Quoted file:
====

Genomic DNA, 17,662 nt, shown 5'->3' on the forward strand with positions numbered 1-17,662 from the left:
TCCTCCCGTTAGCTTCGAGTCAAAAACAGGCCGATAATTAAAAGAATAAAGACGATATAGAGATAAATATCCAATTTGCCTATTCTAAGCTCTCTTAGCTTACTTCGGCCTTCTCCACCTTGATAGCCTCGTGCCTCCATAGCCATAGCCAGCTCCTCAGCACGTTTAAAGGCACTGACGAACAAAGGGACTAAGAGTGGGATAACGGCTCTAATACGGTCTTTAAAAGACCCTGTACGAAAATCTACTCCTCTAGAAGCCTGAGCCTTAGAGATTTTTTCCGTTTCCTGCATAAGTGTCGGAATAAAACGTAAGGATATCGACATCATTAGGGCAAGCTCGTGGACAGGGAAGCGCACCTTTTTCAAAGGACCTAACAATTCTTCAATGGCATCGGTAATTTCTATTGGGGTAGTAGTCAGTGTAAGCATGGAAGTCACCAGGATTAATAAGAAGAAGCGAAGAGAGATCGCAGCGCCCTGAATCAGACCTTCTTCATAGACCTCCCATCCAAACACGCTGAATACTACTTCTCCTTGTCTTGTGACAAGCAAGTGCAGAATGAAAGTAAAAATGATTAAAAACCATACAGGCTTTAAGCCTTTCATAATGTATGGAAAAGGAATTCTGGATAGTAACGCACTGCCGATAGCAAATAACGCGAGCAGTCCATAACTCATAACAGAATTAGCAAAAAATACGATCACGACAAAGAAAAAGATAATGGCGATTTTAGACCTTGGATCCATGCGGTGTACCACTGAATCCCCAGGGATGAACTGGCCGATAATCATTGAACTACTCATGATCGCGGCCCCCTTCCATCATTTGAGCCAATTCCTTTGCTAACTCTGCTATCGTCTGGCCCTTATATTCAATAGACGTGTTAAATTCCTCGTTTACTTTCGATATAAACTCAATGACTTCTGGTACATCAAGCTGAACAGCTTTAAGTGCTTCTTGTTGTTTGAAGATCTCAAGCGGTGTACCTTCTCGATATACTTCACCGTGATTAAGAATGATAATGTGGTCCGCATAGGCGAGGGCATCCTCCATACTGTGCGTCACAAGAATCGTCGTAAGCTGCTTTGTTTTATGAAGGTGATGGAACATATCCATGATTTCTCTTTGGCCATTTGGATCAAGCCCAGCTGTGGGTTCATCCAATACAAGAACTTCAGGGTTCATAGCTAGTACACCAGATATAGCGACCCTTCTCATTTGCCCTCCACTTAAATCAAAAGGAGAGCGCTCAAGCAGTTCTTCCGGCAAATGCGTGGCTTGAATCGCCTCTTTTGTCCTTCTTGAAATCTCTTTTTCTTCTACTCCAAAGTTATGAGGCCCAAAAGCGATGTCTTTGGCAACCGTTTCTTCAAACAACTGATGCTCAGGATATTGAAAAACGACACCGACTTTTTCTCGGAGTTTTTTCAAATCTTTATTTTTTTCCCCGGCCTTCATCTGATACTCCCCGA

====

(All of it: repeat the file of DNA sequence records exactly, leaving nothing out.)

Genomic DNA, 17,662 nt, shown 5'->3' on the forward strand with positions numbered 1-17,662 from the left:
TCCTCCCGTTAGCTTCGAGTCAAAAACAGGCCGATAATTAAAAGAATAAAGACGATATAGAGATAAATATCCAATTTGCCTATTCTAAGCTCTCTTAGCTTACTTCGGCCTTCTCCACCTTGATAGCCTCGTGCCTCCATAGCCATAGCCAGCTCCTCAGCACGTTTAAAGGCACTGACGAACAAAGGGACTAAGAGTGGGATAACGGCTCTAATACGGTCTTTAAAAGACCCTGTACGAAAATCTACTCCTCTAGAAGCCTGAGCCTTAGAGATTTTTTCCGTTTCCTGCATAAGTGTCGGAATAAAACGTAAGGATATCGACATCATTAGGGCAAGCTCGTGGACAGGGAAGCGCACCTTTTTCAAAGGACCTAACAATTCTTCAATGGCATCGGTAATTTCTATTGGGGTAGTAGTCAGTGTAAGCATGGAAGTCACCAGGATTAATAAGAAGAAGCGAAGAGAGATCGCAGCGCCCTGAATCAGACCTTCTTCATAGACCTCCCATCCAAACACGCTGAATACTACTTCTCCTTGTCTTGTGACAAGCAAGTGCAGAATGAAAGTAAAAATGATTAAAAACCATACAGGCTTTAAGCCTTTCATAATGTATGGAAAAGGAATTCTGGATAGTAACGCACTGCCGATAGCAAATAACGCGAGCAGTCCATAACTCATAACAGAATTAGCAAAAAATACGATCACGACAAAGAAAAAGATAATGGCGATTTTAGACCTTGGATCCATGCGGTGTACCACTGAATCCCCAGGGATGAACTGGCCGATAATCATTGAACTACTCATGATCGCGGCCCCCTTCCATCATTTGAGCCAATTCCTTTGCTAACTCTGCTATCGTCTGGCCCTTATATTCAATAGACGTGTTAAATTCCTCGTTTACTTTCGATATAAACTCAATGACTTCTGGTACATCAAGCTGAACAGCTTTAAGTGCTTCTTGTTGTTTGAAGATCTCAAGCGGTGTACCTTCTCGATATACTTCACCGTGATTAAGAATGATAATGTGGTCCGCATAGGCGAGGGCATCCTCCATACTGTGCGTCACAAGAATCGTCGTAAGCTGCTTTGTTTTATGAAGGTGATGGAACATATCCATGATTTCTCTTTGGCCATTTGGATCAAGCCCAGCTGTGGGTTCATCCAATACAAGAACTTCAGGGTTCATAGCTAGTACACCAGATATAGCGACCCTTCTCATTTGCCCTCCACTTAAATCAAAAGGAGAGCGCTCAAGCAGTTCTTCCGGCAAATGCGTGGCTTGAATCGCCTCTTTTGTCCTTCTTGAAATCTCTTTTTCTTCTACTCCAAAGTTATGAGGCCCAAAAGCGATGTCTTTGGCAACCGTTTCTTCAAACAACTGATGCTCAGGATATTGAAAAACGACACCGACTTTTTCTCGGAGTTTTTTCAAATCTTTATTTTTTTCCCCGGCCTTCATCTGATACTCCCCGA